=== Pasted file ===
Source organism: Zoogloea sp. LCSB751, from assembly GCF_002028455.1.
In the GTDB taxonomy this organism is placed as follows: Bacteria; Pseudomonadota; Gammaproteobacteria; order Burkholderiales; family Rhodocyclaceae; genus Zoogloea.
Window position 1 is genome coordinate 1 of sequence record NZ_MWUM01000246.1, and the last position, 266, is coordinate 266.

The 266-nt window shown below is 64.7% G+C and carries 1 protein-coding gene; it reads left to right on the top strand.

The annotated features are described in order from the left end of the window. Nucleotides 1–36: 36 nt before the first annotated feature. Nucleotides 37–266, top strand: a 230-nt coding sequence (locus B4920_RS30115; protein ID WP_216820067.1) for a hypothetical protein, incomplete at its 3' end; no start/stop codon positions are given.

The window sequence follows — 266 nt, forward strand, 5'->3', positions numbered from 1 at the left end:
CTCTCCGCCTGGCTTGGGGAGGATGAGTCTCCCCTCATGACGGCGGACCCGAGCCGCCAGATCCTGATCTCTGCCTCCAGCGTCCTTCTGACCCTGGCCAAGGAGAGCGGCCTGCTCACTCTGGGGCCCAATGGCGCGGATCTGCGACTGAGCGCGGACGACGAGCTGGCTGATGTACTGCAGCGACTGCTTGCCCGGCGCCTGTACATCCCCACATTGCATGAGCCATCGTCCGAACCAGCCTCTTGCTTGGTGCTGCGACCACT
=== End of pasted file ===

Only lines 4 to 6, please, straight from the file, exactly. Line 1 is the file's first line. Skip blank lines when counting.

The 266-nt window shown below is 64.7% G+C and carries 1 protein-coding gene; it reads left to right on the top strand.

The annotated features are described in order from the left end of the window. Nucleotides 1–36: 36 nt before the first annotated feature. Nucleotides 37–266, top strand: a 230-nt coding sequence (locus B4920_RS30115; protein ID WP_216820067.1) for a hypothetical protein, incomplete at its 3' end; no start/stop codon positions are given.

The window sequence follows — 266 nt, forward strand, 5'->3', positions numbered from 1 at the left end: